Throughout our holiday, reports from Rio rippled in — last thing at night, first thing in the morning — a regular golden swoosh of heartwarming news. We are only an averagely sporty family, but these Olympics made us all happier. Across the media, there’s been a mild controversy about whether the remarkable achievements of Team GB say anything bigger about Britain — ‘We always punch above our weight’ — or very little; ‘Sport is sport and only sport, and that’s why we like it.’ But of course there are wider lessons. First, there was real, big long-term investment provided by the National Lottery and the foresight of Sir John Major.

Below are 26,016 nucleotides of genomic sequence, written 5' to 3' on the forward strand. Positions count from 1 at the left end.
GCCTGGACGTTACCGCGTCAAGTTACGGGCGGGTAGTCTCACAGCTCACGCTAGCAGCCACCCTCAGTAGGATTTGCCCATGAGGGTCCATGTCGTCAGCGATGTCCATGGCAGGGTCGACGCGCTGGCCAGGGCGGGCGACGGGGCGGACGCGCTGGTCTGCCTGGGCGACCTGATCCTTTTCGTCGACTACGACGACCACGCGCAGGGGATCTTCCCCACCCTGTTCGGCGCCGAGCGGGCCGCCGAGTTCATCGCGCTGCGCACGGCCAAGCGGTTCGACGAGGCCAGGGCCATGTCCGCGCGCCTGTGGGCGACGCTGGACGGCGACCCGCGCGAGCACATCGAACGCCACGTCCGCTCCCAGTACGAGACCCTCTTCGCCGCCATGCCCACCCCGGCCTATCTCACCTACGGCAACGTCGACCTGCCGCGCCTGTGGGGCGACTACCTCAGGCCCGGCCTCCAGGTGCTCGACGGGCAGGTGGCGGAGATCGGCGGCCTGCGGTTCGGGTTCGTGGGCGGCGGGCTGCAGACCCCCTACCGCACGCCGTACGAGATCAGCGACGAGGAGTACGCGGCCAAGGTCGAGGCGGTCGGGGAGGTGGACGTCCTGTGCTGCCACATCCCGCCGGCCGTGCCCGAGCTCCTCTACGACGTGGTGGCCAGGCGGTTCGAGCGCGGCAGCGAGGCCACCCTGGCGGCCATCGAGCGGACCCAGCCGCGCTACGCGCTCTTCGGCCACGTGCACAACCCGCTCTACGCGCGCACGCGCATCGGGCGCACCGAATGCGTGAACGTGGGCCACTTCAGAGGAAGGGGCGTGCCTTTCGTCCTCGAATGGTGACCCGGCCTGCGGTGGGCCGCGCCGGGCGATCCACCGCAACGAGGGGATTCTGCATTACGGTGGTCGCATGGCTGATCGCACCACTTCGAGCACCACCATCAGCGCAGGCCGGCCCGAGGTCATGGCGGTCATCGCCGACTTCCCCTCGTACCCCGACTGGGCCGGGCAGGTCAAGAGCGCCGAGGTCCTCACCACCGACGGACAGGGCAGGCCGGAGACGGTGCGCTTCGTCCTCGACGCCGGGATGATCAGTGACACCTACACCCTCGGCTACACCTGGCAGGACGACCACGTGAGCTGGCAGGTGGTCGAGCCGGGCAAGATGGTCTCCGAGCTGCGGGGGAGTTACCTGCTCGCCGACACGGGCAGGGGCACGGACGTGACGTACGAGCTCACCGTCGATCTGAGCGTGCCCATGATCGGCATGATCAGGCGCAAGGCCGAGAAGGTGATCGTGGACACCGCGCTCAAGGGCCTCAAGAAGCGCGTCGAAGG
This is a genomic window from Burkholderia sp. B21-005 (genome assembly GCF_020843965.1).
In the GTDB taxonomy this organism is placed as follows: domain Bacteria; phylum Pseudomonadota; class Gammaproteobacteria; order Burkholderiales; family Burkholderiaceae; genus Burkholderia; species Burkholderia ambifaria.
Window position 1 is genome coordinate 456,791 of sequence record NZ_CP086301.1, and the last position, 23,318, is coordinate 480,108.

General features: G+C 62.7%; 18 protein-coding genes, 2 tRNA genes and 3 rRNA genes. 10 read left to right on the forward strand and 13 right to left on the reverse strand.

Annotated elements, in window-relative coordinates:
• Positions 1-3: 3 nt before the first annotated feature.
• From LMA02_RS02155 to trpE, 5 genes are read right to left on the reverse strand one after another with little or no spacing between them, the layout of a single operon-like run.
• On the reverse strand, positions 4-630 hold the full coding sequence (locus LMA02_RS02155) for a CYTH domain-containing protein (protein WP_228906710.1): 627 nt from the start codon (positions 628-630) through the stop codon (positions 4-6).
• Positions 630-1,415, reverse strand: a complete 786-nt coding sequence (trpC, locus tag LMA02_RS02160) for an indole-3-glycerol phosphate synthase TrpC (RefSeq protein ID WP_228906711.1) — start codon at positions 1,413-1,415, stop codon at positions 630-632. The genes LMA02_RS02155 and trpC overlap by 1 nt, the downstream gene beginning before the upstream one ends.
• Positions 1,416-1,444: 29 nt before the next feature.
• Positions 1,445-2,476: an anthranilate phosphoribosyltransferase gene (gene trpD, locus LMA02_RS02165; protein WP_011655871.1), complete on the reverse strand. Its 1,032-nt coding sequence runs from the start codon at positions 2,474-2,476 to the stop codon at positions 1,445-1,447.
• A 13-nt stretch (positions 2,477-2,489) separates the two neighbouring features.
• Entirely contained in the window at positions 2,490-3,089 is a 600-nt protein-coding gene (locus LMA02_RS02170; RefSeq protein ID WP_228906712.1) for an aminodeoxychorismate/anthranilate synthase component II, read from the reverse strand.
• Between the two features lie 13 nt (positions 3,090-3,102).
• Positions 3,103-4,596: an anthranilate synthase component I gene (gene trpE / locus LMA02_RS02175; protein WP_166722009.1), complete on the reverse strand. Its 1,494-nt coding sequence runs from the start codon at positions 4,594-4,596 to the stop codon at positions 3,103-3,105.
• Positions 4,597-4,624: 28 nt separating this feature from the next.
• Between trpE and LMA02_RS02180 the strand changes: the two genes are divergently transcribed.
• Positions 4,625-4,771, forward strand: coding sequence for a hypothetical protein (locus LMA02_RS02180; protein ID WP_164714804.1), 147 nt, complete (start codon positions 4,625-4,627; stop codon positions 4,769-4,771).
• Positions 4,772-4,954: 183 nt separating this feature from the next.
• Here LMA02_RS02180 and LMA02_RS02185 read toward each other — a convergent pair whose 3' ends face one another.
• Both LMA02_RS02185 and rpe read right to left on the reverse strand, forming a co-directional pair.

Celebrations of song and humanity

‘All my life, always and in every way, I shall have one objective: the good of Hungary and the Hungarian nation.’ Ask any musician for a one-sentence summary of Béla Bartók (1881–1945) and they will probably tell you that he is Hungary’s national composer — a musical modernist who passionately championed his nation’s folk music tradition. David Cooper’s new biography seeks both to enrich and complicate that statement, questioning the definition of musical ‘nationalism’ in a country of such pronounced ethnic heterogeneity, at a time when borders were being drawn and redrawn, peoples created and destroyed, across Europe. The portrait that emerges is of no mindless patriot, celebrating his nation

It’s Nato that’s empire-building, not Putin